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The misaligned workplace: What COVID-19 taught us

January 13, 2021

By Mary Sorensen

A global pilot project during the pandemic uncovers an imbalance that needs attention when we go back to work

This article first appeared as “Misalignment” in the Stantec Design Quarterly, Issue 11.

No aspect of modern life has been as upended by the pandemic so much as the workplace. What’s the future of the workplace in a world where we don’t need to go into the office to work? What trends are going to shape the office as we attempt to go back to work? What adaptations will be necessary to keep us safe?

Prior to the pandemic, the office was already evolving, but now expectations for change have accelerated and intensified. In fact, 42% of our clients surveyed expect a contraction in the commercial real estate market. Now, our clients are asking questions about the office with more urgency. To answer these questions, we must look at where the workplace was headed pre-pandemic and what this global work-from-home pilot project has illuminated about the future.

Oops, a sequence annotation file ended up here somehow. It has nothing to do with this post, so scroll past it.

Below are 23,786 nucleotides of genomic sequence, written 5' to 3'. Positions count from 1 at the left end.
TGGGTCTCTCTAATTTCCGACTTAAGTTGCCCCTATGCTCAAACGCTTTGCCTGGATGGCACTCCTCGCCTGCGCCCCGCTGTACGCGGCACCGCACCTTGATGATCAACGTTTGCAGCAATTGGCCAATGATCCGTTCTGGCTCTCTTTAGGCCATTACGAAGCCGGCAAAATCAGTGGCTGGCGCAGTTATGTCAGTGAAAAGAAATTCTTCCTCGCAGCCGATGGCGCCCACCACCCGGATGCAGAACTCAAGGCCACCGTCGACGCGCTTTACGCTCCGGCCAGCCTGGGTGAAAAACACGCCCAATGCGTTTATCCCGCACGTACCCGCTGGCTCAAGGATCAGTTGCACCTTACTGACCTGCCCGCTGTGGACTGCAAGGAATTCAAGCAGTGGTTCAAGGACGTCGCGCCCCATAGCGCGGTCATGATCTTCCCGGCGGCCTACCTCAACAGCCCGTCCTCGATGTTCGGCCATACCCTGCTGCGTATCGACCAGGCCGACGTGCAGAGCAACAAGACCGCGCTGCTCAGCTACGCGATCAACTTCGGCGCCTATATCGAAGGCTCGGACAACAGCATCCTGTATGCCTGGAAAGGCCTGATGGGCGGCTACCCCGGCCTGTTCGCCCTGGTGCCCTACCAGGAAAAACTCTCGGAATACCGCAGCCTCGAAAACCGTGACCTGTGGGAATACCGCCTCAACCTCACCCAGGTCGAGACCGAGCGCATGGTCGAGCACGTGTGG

Confidential technology client in Madison, Wisconsin.

Pandemic accelerated existing workplace trends

Due to the availability of technology and the evolving nature of work, remote work was already an option for many before COVID-19 hit. But now, businesses that were reticent to enable employees to work outside the office have been forced by necessity to experiment with it. By and large, they have seen success. Now they have experience to support that they can still get work done without sitting at an office desk. In fact, Stantec’s Workplace Transformation Survey found that of clients with an opinion, 54% felt that productivity has been positively impacted by working from home.